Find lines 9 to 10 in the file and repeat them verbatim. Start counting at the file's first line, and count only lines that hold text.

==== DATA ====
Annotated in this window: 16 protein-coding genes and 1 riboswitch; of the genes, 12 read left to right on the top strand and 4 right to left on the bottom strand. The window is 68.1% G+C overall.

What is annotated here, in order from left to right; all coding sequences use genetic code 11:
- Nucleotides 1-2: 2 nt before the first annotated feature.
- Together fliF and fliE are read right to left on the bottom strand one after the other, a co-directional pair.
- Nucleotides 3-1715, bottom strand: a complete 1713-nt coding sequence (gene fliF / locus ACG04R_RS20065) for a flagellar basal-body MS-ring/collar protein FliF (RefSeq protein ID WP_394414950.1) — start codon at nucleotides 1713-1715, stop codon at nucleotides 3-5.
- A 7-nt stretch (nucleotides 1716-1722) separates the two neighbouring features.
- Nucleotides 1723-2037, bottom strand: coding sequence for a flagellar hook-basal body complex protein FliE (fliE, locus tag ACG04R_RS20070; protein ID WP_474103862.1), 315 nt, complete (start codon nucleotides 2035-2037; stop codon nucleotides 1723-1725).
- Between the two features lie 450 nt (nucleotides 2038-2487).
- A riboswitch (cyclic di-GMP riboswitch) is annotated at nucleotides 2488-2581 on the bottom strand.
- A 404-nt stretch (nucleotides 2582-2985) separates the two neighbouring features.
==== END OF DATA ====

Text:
- A riboswitch (cyclic di-GMP riboswitch) is annotated at nucleotides 2488-2581 on the bottom strand.
- A 404-nt stretch (nucleotides 2582-2985) separates the two neighbouring features.